By the time the ambulance was en route to Luling’s hospital helipad, five minutes away from Yeni’s home, Yeni had no pulse. Luling’s ER doctor met the ambulance outside the ER and started trying to resuscitate Yeni, but turned to the baby when the routine emergency medicine four-minute mark passed. When Selene, Yeni’s baby named months beforehand, was delivered, she too was dead.
Yeni’s autopsy, naming hypertensive cardiovascular disease associated with morbid obesity as the cause of death, only listed pregnancy as a contributing factor, yet it was clearly the precipitating factor. Four medical experts told The New Yorker that Yeni’s death was preventable. All the experts agreed that an earlier abortion would have saved her life.
Yeni’s death took place only two weeks after the Supreme Court overturned Roe v. Wade. The landscape for abortion in Texas was already perilous well before the fall of Roe. In 2021, a state law, known as SB 8, effectively banned nearly all abortions after six weeks of pregnancy, with one vague exception for medical emergencies. The law infamously authorizes citizens to bring lawsuits against people, likely health care workers, who help with banned abortions and even incentivizes informers with a $10,000 reward. (Shortly after Yeni’s death, in August 2022, Texas lawmakers passed yet another law, this one outright banning abortion from “the moment of conception” and stipulating that physicians performing abortions could face life in prison plus a $100,000 civil fine for each unlawful abortion.)
Accessibility to adequate maternity care is a struggle in Texas, let alone the access to abortion, even in cases of medical emergencies. Many counties are not equipped to handle high-risk pregnancies, especially in rural areas such as Luling, and doctors have been leaving the state or retiring early to avoid the risk of being penalized for their treatment decisions.
Doctors in states banning abortion are, as a consequence of fear of prosecution, avoiding discussing medically necessary abortions with patients, even with critically ill patients such as Yeni. And this is causing women to die. Yeni should have been told the true danger she was in — and all of her available options. The Catholic hospital network treating Yeni continually — and knowingly — failed her when she was at her most vulnerable.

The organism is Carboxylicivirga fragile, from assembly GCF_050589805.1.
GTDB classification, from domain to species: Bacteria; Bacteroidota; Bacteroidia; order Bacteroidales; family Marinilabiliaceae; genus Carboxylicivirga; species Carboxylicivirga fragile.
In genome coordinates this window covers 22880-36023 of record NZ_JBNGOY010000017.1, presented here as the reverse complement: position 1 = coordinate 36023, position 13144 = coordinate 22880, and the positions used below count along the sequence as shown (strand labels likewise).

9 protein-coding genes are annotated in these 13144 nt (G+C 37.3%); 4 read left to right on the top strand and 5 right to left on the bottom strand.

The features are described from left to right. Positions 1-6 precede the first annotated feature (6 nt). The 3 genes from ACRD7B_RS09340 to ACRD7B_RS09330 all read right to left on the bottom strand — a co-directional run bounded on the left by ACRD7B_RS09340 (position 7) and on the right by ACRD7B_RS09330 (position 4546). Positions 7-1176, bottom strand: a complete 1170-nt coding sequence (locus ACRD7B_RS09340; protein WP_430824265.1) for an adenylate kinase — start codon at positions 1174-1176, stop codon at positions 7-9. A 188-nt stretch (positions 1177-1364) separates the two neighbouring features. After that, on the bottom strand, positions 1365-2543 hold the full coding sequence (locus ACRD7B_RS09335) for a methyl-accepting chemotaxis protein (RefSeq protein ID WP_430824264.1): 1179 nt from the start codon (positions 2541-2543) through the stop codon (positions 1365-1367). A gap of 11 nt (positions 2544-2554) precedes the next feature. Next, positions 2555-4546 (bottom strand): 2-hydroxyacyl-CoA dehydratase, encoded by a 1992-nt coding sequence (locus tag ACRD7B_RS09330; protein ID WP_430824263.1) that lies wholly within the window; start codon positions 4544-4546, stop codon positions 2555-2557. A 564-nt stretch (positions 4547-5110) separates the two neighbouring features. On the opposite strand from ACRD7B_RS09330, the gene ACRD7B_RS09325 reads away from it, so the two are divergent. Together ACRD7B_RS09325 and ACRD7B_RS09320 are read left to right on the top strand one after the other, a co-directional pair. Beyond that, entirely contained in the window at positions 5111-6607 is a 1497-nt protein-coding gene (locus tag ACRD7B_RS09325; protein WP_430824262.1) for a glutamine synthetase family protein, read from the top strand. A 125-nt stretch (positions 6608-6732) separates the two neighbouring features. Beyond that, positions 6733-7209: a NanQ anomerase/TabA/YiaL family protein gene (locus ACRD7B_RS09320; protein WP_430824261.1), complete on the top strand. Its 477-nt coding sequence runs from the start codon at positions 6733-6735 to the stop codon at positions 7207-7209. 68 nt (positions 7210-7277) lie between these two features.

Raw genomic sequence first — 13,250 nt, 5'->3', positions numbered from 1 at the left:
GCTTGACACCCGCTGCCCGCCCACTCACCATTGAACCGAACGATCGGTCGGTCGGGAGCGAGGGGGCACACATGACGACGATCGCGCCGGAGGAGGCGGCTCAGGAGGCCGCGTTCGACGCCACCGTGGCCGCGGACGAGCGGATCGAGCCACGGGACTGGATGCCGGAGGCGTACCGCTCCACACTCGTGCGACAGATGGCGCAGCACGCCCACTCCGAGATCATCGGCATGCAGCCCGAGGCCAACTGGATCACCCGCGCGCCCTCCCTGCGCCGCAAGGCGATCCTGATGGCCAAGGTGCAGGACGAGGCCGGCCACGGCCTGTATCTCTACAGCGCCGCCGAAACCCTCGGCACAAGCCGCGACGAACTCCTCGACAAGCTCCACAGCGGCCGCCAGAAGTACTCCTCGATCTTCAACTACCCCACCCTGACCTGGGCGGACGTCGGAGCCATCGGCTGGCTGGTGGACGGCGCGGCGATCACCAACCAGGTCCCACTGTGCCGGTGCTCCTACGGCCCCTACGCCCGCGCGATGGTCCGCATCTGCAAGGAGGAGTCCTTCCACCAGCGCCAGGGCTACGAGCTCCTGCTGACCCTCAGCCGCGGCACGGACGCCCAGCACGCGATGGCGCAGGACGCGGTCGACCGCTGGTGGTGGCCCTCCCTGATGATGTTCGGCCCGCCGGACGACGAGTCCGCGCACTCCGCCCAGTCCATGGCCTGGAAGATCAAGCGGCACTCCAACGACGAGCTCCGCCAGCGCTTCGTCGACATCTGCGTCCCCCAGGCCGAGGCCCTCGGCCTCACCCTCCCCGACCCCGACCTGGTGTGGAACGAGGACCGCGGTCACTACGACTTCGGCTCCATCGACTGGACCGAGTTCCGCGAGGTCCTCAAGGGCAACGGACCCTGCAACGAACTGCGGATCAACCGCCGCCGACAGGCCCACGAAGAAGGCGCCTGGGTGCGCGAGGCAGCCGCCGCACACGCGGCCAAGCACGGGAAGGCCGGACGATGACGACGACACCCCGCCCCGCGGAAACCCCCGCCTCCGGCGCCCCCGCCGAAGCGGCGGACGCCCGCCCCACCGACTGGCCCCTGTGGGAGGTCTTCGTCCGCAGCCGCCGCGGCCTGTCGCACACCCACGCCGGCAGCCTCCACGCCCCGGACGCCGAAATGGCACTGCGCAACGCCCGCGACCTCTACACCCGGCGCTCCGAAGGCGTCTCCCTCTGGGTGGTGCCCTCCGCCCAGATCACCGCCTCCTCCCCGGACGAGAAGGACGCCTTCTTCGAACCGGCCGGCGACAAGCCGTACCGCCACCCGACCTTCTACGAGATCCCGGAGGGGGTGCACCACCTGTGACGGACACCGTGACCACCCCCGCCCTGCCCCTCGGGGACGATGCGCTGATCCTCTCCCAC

Ascension Seton is the second largest and wealthiest Catholic hospital network in the United States, running 140 hospitals in 19 states. The National Nurses United union recently released a report titled, “How Ascension Betrays its Mission by Gutting Care for Pregnant Patients and Babies.” The report goes into detail about how Ascension is closing obstetrics health care in low-income communities, eliminating care in predominantly Black and Latino neighborhoods and heightening the nationwide maternal death rate.
Medical neglect by Catholic hospitals is not confined to states with outright abortion bans. In another case involving a Catholic hospital in Ohio, Brittany Watts, a young Black woman, was criminally charged after suffering a miscarriage at 21 weeks and six days at home last September. She was arrested under an obscure Ohio law penalizing the treatment of a human corpse in a way that would “outrage . . . community standards,” a fifth-degree felony. The outrage was the way she was treated.
Watts was admitted to a Catholic hospital after severe vaginal bleeding. Her waters had broken and she had severely low amniotic fluid, which endangered her. Medical staff recommended inducing the nonviable fetus but spent eight hours deliberating whether it was legal to induce labor, even though under Ohio law at that time, abortion was legal through 22 to 24 weeks. Watts left without receiving appropriate care, then returned a day later only to leave again without receiving treatment, after waiting four more hours as staff deliberated. Watts returned to the hospital after she miscarried at home because of complications, including a retained placenta. That’s when the Catholic hospital that hadn’t given her appropriate treatment called the police, even though Watts miscarried at home, after being told the miscarriage was inevitable and that the fetus was too immature due to gestational age to survive outside the womb.
As Watts’ attorney Traci Timko put it, “Rather than focusing on healing physically and emotionally, she was arrested and charged with a felony and is fighting for her freedom and reputation.” Timko told CNN that Watts was “demonized for something that takes place in the privacy of [women’s] homes regularly.” The coroner’s report found the fetus had died in utero and had no signs of injury. Earlier this month, reason prevailed after a grand jury thankfully dismissed the criminal charges that should never have been filed. And, thankfully, Watts survived.
Both of these cases point to the dangerous landscape pregnant women are now facing around the nation, now not confined to Catholic hospitals but every OB-GYN practice and hospital in 21 states banning or severely restricting abortion care. You can now be criminalized for having a miscarriage, and you can now die without ever even discussing the life-saving option of abortion with the doctors entrusted with your care. Yeni’s avoidable death is quite certainly a grim portent of further such instances to come.